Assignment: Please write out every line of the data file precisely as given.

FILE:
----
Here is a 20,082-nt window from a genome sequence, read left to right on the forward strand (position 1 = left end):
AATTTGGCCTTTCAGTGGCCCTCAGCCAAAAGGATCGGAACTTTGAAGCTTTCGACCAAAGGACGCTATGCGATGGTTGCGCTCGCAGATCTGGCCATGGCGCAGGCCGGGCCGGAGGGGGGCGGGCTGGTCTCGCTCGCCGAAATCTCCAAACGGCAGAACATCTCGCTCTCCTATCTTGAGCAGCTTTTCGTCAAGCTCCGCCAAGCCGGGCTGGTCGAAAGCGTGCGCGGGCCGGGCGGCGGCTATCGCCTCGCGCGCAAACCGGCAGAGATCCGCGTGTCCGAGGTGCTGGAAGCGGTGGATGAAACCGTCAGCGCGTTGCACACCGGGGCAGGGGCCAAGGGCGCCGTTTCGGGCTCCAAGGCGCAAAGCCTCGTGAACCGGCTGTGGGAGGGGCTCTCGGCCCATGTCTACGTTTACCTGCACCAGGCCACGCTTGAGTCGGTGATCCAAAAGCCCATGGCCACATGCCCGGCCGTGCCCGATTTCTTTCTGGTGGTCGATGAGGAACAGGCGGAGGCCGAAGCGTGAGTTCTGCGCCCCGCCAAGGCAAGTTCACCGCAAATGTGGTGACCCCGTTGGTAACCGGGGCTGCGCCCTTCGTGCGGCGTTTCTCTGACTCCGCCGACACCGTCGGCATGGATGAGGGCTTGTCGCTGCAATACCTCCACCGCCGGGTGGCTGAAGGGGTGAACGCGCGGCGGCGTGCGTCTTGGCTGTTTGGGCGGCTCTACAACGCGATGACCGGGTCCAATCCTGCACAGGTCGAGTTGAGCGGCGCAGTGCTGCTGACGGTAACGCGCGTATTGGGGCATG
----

Here is a 20,082-nt window from a genome sequence, read left to right on the forward strand (position 1 = left end):
AATTTGGCCTTTCAGTGGCCCTCAGCCAAAAGGATCGGAACTTTGAAGCTTTCGACCAAAGGACGCTATGCGATGGTTGCGCTCGCAGATCTGGCCATGGCGCAGGCCGGGCCGGAGGGGGGCGGGCTGGTCTCGCTCGCCGAAATCTCCAAACGGCAGAACATCTCGCTCTCCTATCTTGAGCAGCTTTTCGTCAAGCTCCGCCAAGCCGGGCTGGTCGAAAGCGTGCGCGGGCCGGGCGGCGGCTATCGCCTCGCGCGCAAACCGGCAGAGATCCGCGTGTCCGAGGTGCTGGAAGCGGTGGATGAAACCGTCAGCGCGTTGCACACCGGGGCAGGGGCCAAGGGCGCCGTTTCGGGCTCCAAGGCGCAAAGCCTCGTGAACCGGCTGTGGGAGGGGCTCTCGGCCCATGTCTACGTTTACCTGCACCAGGCCACGCTTGAGTCGGTGATCCAAAAGCCCATGGCCACATGCCCGGCCGTGCCCGATTTCTTTCTGGTGGTCGATGAGGAACAGGCGGAGGCCGAAGCGTGAGTTCTGCGCCCCGCCAAGGCAAGTTCACCGCAAATGTGGTGACCCCGTTGGTAACCGGGGCTGCGCCCTTCGTGCGGCGTTTCTCTGACTCCGCCGACACCGTCGGCATGGATGAGGGCTTGTCGCTGCAATACCTCCACCGCCGGGTGGCTGAAGGGGTGAACGCGCGGCGGCGTGCGTCTTGGCTGTTTGGGCGGCTCTACAACGCGATGACCGGGTCCAATCCTGCACAGGTCGAGTTGAGCGGCGCAGTGCTGCTGACGGTAACGCGCGTATTGGGGCATG